Last night, Kanye West premiered the video for "Fade" at the MTV VMAs. The clip, starring a sweaty and intensely focused Teyana Taylor, isn't the first time Kanye's set his music to choreography, but the mesmerizing athleticism and sensuality of the singer's movement puts the "Fade" in the hall of fame of music videos featuring dance solos. Derek "Fonzworth Bentley" Watkins, Guapo (who has previously worked with Teyana), and the renowned Toronto choreographer and former Rihanna collaborator Jae Blaze are listed as the choreographers for the piece. This morning, The FADER spoke with Jae Blaze, on her way to Philly from New York for her fitness tour Juk Gyal, about the one-day shoot for "Fade," and why dancehall needs to be part of the pop culture conversation.
How did you get involved with "Fade"?
I was pulled in the day of the shoot to do artistic direction! I had some amazing people, like the stylist Renelou Pandora and Fonzworth Bentley, reach out to me. They wanted Teyana to look really rugged and earthy and said, 'we know you’re that point person for that.' Renelou and I have worked on Black Eyed Peas projects together; she’s knowledgable about my dancehall history. [What they wanted was] that earthy, grounded, dancehall style that I've done with artists like Sean Paul, Will Smith, and Bomba Estereo.
There are two other choreographers credited, Derek "Fonzworth Bentley" Watkins and Guapo. How did you all work together to create the final vision?
When I came in Teyana and Guapo were already set in terms of what they wanted to do. Derek and I just kind of smoothed any rough edges, Kanye came in and gave his input, and really we just made it look great for camera, while also translating the director, Eli’s, vision. It was definitely a collaboration of three creative minds working in sync to make sure Teyana came out with the best project possible. And, I mean, she’s a monster herself: we could just let her go and it would’ve come out amazing anyway!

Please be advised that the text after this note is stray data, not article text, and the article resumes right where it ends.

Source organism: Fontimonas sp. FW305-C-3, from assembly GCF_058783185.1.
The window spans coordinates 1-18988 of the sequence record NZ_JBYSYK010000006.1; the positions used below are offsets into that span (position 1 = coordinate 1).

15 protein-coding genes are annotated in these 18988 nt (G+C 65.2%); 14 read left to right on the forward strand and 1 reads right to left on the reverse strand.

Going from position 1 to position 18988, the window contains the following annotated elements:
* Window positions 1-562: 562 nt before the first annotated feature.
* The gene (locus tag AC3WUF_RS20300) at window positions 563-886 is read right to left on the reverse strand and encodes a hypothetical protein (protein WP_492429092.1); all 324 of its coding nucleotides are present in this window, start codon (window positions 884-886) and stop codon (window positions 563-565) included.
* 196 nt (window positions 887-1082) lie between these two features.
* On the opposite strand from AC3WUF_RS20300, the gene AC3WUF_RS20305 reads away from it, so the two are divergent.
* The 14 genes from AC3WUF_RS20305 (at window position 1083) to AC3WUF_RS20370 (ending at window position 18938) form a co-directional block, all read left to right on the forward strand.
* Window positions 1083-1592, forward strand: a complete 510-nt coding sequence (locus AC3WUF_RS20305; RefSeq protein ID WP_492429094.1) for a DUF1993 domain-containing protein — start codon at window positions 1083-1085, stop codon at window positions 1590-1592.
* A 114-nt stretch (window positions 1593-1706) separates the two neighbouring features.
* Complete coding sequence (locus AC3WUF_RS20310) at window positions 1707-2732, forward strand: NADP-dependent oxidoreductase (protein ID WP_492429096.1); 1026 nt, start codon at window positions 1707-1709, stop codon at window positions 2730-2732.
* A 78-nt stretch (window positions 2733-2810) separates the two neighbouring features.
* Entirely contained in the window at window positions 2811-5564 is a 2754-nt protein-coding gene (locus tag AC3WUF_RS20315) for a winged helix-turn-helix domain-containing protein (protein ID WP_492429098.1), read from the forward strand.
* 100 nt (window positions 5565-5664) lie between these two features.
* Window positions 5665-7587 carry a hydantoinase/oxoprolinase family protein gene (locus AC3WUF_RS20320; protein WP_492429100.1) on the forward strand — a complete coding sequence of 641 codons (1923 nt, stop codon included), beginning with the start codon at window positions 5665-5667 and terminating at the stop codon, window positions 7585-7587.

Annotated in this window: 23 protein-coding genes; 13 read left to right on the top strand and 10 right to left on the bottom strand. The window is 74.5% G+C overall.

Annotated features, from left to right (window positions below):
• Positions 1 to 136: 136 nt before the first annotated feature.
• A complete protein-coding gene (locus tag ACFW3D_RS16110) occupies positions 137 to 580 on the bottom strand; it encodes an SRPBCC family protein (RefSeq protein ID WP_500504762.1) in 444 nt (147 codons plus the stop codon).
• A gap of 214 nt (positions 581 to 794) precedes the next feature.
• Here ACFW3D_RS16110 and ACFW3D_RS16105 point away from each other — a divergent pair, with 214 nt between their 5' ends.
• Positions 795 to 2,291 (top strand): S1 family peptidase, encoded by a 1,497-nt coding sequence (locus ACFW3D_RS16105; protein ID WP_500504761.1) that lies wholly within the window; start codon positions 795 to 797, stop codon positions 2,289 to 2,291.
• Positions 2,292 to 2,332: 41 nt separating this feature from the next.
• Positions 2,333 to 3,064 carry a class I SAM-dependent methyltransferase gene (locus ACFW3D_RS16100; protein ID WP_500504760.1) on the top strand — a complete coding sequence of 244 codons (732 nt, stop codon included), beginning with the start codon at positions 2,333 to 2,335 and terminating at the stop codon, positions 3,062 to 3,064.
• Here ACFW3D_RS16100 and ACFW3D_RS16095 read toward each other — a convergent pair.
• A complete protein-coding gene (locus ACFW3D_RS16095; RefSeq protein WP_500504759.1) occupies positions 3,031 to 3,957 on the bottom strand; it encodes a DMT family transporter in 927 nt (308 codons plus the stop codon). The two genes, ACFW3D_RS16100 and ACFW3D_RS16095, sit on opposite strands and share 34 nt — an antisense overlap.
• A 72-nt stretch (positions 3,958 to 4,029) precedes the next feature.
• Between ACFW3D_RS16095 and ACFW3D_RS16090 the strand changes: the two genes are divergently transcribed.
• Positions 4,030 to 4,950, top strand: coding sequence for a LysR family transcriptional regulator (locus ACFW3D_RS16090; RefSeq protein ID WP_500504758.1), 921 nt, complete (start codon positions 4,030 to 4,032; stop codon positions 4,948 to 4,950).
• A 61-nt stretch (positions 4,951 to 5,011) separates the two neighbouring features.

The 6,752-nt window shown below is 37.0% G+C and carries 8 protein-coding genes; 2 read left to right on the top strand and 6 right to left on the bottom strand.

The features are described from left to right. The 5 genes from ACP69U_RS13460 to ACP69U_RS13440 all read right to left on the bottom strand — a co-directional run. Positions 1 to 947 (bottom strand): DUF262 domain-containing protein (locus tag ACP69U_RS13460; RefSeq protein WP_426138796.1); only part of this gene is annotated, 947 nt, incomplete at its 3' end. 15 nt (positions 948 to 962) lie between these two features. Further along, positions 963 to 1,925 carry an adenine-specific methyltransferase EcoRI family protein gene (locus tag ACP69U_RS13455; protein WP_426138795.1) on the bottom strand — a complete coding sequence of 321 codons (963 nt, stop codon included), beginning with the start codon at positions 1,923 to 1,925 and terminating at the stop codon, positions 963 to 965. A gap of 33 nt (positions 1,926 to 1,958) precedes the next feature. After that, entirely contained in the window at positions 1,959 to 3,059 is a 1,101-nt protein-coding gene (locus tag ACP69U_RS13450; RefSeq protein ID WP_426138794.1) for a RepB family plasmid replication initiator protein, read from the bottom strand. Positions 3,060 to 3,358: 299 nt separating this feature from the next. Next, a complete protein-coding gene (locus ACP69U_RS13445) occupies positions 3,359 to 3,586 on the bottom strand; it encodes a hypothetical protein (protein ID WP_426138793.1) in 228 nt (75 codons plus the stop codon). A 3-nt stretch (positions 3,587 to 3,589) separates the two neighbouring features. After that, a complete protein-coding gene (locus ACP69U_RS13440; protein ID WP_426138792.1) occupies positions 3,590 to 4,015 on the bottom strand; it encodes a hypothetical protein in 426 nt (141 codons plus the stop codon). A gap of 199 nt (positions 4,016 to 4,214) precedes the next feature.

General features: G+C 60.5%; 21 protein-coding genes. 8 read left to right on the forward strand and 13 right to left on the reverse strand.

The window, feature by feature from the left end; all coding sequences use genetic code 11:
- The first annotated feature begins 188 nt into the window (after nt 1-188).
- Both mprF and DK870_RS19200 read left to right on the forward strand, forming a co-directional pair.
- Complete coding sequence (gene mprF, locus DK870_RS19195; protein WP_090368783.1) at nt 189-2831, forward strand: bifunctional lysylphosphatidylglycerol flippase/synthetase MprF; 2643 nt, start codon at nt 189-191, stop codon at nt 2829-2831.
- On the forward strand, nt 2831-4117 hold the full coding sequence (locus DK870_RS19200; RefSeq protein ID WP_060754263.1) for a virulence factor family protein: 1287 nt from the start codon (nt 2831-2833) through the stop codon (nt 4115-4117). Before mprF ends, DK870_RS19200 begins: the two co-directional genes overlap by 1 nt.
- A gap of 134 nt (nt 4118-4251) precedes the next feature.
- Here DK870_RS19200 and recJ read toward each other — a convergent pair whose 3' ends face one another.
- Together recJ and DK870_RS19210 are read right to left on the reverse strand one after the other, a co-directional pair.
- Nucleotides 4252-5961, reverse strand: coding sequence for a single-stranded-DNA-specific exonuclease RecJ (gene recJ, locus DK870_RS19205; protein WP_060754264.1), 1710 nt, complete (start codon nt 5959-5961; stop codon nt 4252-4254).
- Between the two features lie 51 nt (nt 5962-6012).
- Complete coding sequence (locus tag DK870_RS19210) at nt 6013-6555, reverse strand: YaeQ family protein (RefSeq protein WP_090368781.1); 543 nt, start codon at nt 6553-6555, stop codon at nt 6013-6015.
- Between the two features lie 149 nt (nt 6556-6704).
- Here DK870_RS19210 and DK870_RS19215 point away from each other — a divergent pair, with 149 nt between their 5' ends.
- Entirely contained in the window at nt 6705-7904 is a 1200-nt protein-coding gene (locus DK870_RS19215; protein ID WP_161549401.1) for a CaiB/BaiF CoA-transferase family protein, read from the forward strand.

What was Kanye's direction?
He’s such a genius, it’s ridiculous. The direction he was giving was focused on taking the movement she was doing to another level. So, for example, there’s a point where Teyana's doing a dancehall move called bruk back, created by these Jamaican girls called the Outshine Crew. This particular move was something he wanted to bring to another level. He came and gave us his input and then we had to translate it, and Teyana did an amazing job doing that. She took direction so well, and knew how to work the camera. You have to be a natural mover to execute what she was giving, and she did a plethora of styles; voguing, house, dancehall, hip-hop, popping, the old school styles, the new school styles. She’s a beast, it was so easy working with her.
“You have to be a natural mover to execute what [Teyana] was giving, and she did a plethora of styles; voguing, house, dancehall, hip-hop, popping, the old school styles, the new school styles. She’s a beast.”
Was Flashdance a reference point for this piece at all?